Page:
After discussions with the client we established what the target audiences were and what their goals were. From this four personas were created as reference points for use throughout the project.
Now we knew who we were designing for, restructuring the information architecture of the site could begin. A number of example user journeys initiated with these personas in mind were created to help us get a feel of how they might interact with the site, and presented to show the client how we could help each user to achieve their goals.
From here we knew a relatively large site was needed and that it was to be content managed, and the wireframing process began. The layout was subsequently approached with reusable templates and modules in mind, and various bespoke user journeys and UI for important parts of the site (such as the sign-up process) were also created. Prototyping software (InVision) was used to create an interactive demo of the site which was then presented to the client, as well as the developer later on in the project.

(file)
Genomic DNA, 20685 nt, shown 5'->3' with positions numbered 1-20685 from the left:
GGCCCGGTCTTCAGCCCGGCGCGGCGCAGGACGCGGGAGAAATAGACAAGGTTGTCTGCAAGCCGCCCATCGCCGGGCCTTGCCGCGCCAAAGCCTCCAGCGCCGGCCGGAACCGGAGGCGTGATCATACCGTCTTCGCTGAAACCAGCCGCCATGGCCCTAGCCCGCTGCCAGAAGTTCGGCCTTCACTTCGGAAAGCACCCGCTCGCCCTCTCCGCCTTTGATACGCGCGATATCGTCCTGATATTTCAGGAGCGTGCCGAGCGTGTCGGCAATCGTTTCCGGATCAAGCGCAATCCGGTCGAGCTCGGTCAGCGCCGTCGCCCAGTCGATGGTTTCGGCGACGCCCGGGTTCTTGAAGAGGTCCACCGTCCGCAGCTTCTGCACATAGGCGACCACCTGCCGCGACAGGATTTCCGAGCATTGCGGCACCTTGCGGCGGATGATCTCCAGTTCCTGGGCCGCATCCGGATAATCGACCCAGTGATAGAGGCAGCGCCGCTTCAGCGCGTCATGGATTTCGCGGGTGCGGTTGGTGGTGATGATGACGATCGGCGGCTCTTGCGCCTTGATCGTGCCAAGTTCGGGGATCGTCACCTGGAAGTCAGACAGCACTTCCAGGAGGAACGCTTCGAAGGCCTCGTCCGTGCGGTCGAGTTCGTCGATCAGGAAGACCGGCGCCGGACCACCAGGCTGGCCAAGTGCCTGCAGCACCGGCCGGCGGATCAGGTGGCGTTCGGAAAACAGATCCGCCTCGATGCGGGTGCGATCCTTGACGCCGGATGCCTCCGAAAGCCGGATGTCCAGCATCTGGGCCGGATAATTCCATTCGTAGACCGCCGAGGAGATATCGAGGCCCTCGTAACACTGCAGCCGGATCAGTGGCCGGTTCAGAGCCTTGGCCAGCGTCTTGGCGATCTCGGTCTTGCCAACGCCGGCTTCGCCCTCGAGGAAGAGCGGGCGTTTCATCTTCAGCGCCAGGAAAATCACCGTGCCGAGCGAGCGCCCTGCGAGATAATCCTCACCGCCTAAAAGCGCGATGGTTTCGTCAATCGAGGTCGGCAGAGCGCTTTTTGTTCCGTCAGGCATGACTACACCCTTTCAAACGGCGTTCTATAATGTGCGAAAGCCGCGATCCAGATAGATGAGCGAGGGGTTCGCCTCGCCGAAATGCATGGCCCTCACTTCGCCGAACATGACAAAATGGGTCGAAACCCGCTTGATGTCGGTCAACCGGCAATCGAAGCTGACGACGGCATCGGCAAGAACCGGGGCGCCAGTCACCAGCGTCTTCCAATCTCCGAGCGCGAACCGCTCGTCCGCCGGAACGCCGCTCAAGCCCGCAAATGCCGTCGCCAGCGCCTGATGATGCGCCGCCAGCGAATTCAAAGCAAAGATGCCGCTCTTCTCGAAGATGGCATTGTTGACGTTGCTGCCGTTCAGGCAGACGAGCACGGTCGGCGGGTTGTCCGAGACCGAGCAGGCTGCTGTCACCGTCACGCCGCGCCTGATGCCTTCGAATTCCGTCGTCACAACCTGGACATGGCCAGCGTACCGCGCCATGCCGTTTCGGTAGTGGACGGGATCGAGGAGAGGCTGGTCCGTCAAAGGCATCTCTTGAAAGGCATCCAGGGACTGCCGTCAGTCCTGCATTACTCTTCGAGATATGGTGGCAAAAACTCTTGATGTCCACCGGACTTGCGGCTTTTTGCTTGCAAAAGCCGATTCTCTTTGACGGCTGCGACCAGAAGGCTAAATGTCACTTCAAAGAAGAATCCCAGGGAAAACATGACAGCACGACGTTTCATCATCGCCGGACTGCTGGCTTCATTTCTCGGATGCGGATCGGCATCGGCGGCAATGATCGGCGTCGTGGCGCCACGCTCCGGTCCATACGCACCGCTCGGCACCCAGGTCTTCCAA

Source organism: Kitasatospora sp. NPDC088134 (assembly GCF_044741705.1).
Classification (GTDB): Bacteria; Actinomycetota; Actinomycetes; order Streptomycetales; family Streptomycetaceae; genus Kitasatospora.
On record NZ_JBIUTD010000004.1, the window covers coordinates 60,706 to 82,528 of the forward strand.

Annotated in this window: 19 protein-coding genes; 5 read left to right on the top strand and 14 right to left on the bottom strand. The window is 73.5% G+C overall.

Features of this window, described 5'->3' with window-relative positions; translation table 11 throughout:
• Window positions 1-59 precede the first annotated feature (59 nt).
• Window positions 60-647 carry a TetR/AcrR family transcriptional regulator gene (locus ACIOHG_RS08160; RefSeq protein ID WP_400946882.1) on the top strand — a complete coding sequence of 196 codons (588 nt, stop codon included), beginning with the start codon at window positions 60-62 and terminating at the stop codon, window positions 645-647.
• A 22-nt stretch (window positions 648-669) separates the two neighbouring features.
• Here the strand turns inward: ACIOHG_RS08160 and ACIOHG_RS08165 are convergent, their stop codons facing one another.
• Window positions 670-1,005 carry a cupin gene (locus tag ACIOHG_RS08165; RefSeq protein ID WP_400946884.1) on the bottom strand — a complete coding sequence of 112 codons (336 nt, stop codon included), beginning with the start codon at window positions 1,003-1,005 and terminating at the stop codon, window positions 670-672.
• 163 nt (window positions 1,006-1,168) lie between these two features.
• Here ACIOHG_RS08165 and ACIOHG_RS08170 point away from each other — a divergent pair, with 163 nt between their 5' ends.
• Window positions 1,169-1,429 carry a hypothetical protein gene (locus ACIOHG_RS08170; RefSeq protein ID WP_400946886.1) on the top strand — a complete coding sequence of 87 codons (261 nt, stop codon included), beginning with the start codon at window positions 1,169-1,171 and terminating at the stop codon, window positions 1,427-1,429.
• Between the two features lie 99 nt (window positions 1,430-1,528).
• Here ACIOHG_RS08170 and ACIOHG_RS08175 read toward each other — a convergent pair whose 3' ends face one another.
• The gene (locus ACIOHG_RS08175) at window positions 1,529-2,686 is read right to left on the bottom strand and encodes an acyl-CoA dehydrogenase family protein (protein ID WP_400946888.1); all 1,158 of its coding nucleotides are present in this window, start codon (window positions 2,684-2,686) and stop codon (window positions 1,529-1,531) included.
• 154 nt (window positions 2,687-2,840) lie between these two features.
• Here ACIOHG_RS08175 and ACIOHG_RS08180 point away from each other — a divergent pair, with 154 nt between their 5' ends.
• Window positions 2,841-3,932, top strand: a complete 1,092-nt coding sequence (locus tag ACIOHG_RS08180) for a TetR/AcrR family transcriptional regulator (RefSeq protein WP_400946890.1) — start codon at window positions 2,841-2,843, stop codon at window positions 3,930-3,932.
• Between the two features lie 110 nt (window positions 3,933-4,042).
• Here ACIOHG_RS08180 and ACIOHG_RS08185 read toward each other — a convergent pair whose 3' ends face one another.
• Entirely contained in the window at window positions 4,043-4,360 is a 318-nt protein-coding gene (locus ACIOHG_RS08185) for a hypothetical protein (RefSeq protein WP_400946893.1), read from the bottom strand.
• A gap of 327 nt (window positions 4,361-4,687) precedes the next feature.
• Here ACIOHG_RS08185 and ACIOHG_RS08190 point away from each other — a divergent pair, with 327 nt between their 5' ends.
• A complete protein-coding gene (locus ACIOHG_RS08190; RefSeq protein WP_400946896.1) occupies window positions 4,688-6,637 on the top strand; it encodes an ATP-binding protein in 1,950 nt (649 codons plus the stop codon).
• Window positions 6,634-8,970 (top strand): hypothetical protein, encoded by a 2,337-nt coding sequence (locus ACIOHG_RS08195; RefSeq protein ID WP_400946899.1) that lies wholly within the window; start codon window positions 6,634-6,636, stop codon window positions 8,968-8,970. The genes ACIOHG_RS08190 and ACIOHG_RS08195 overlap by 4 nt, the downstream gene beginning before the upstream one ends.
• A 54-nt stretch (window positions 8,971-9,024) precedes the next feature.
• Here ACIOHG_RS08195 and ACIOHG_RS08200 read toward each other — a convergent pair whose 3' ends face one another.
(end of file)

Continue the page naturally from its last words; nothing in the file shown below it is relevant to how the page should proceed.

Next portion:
Next the team started work on the visual design. In line with branding guidelines supplied by the client we made the most of their vibrant, positive colours to appeal to the younger audience, as well as to parents looking to apply on their behalf. The layout was kept clear and practical, with Google Material Design style content blocks used to break the page up into easily digestible chunks.
I also worked with the development team to discuss the build of the site and the CMS. I created animated videos in Adobe After Effects to demonstrate how the more complex UI elements would work.
And, of course, given the target audiences, the site needed to be completely usable on screens of all sizes.
The new site has resulted in a positive response from users, as well as a happier marketing team who are regularly monitoring and updating the site through its CMS (WordPress).
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